Fashion duo John Hargreaves and Cafer Mahiroglu top bids for BHS with £85 million offer

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The men behind the Matalan and Select fashion chains have emerged as the front-runners to buy collapsed retailer BHS for a bumper £85 million, insiders have claimed. 

After a final deadline yesterday for bids to buy the 164-shop retailer, sources said a last-minute offer from Matalan founder John Hargreaves and Select’s Cafer Mahiroglu was at a “very good price”. 

Other contenders for the whole Brixton-founded business still include Mike Ashley’s Sports Direct, Edinburgh Woollen Mill boss Philip Day and an unnamed fund. 

The size of the deal could provide some comfort to creditors. 

Secured creditors were owed £124.2 million while unsecured creditors were owed approximately £1.3 billion, according to documents compiled for BHS’s company voluntary agreement in February by KPMG.

But administrator Duff & Phelps is still sifting through the offers and no decision on a buyer has been made. It declined to comment on Thursday.

It had hoped to select a buyer by the end of the week but it is understood the complexity of the bids may mean that the process could drag into next week, leaving BHS’s 11,000 staff on tenterhooks.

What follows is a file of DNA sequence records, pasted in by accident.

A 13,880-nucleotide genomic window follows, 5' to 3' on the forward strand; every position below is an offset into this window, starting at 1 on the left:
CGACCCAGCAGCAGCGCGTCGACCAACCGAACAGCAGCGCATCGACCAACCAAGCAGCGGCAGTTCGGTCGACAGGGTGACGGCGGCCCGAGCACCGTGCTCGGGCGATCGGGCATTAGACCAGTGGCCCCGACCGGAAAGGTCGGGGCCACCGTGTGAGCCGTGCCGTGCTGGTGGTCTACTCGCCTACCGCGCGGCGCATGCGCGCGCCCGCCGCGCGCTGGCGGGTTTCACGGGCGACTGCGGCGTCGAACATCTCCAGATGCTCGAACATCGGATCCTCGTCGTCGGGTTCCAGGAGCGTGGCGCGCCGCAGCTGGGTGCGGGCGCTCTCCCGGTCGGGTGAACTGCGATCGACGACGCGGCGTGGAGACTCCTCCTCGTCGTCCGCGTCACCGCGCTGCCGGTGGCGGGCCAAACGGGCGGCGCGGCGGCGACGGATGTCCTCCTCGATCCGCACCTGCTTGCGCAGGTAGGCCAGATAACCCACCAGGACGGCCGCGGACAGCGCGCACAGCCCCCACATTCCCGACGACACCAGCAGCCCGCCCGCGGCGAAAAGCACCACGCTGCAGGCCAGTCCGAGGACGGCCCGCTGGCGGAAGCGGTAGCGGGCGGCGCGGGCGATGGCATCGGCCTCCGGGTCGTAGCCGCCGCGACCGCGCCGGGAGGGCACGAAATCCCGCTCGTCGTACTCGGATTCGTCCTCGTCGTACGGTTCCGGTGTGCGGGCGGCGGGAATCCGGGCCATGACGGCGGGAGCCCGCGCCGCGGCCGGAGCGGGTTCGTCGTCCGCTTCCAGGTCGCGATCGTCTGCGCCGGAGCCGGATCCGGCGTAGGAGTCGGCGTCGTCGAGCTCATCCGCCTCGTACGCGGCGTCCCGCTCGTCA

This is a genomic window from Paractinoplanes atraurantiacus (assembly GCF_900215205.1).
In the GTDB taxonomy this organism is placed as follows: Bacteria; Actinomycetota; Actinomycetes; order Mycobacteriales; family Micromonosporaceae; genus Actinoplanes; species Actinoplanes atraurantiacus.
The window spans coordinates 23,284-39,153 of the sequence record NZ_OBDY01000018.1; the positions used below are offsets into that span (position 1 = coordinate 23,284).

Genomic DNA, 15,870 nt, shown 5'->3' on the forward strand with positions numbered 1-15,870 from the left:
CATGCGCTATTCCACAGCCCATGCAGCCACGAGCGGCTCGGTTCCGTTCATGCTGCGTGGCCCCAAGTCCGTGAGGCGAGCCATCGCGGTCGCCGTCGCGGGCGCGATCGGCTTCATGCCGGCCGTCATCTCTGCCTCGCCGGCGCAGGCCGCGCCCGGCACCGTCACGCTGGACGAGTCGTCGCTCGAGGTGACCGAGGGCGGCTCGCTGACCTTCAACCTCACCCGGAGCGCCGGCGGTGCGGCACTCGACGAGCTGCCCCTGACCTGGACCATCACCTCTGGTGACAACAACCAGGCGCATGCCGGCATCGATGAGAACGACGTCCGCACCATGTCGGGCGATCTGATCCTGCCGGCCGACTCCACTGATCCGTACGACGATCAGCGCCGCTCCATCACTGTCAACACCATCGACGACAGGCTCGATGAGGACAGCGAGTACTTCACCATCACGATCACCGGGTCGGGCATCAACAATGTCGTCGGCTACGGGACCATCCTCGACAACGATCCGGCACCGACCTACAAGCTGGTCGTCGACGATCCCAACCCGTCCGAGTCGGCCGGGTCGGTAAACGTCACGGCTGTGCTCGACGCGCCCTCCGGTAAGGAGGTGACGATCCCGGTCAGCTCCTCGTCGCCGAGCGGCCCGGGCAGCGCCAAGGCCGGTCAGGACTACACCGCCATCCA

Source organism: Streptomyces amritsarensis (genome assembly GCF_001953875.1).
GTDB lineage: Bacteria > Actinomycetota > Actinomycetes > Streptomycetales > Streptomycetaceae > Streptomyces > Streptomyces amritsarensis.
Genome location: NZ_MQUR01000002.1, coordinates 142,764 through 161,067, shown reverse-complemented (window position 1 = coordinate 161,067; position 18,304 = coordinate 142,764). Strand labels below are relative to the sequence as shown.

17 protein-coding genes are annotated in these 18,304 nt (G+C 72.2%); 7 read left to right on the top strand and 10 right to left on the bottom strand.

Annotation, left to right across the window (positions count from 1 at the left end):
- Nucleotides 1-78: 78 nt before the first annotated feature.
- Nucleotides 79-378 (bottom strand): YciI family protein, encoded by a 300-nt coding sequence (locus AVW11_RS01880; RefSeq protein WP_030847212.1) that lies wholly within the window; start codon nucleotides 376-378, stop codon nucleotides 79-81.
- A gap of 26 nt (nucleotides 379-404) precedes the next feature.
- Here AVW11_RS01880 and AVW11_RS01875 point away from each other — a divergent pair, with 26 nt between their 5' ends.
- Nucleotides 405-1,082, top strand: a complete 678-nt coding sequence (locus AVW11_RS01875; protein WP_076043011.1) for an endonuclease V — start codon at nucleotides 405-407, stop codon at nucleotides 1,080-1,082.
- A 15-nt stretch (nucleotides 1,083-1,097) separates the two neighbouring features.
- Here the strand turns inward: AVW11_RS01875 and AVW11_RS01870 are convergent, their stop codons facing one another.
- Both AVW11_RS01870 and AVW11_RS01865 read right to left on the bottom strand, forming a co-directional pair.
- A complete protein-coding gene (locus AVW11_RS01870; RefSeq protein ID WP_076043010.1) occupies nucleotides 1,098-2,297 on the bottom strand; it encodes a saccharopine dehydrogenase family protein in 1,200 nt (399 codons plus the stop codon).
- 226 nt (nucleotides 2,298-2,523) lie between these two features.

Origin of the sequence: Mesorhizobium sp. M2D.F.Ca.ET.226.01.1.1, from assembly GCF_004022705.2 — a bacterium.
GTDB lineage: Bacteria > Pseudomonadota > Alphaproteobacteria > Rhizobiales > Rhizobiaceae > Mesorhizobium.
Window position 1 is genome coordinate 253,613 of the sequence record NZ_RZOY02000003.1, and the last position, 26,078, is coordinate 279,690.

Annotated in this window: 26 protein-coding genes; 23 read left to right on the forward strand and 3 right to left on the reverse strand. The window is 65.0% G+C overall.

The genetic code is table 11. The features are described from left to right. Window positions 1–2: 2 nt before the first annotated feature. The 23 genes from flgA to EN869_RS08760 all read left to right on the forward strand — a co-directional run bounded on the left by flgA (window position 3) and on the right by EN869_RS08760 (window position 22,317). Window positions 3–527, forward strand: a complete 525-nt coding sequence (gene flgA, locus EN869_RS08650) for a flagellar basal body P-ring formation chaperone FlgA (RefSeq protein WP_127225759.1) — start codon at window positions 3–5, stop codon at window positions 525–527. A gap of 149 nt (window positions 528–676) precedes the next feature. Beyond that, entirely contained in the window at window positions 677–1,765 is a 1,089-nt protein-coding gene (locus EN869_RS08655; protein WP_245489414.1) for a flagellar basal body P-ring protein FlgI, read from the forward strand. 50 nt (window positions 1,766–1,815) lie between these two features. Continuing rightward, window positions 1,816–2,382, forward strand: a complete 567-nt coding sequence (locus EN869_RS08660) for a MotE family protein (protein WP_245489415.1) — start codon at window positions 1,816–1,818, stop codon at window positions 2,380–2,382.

Nick Hood, business risk adviser at Opus Restructuring, said: “The rumoured bid price certainly looks full, but the bid is led by a retailer with a well-justified reputation for succeeding in the market which BHS so utterly failed to serve in its latter days.”

The offers follow the collapse of BHS in April, 13 months after it was sold by Arcadia tycoon Sir Philip Green for  £1 to Retail Acquisitions.

That company was led by Dominic Chappell, who has been bankrupt three times. 

Although the retail stalwart had come under fire for not adapting to the modern retail world, chief executive Darren Topp and the former owner had worked over the past 12 months to spruce up the business and make it more attractive.

But BHS ran out of cash after Retail Acquisitions failed to secure enough funding for a turnaround plan. It had a £571 million pension deficit, which could be put upon the taxpayer.

Conlumino retail analyst Neil Saunders added: “Without its pension deficit there is no doubt that BHS is a more attractive prospect for bidders.”

MPs on the business select committee are continuing to put together a list of witnesses to be questioned about the failure.

Those expected to appear include Anthony Gutman, the Goldman Sachs banker who informally helped Green on the sale last year.

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May 18, 2016 |
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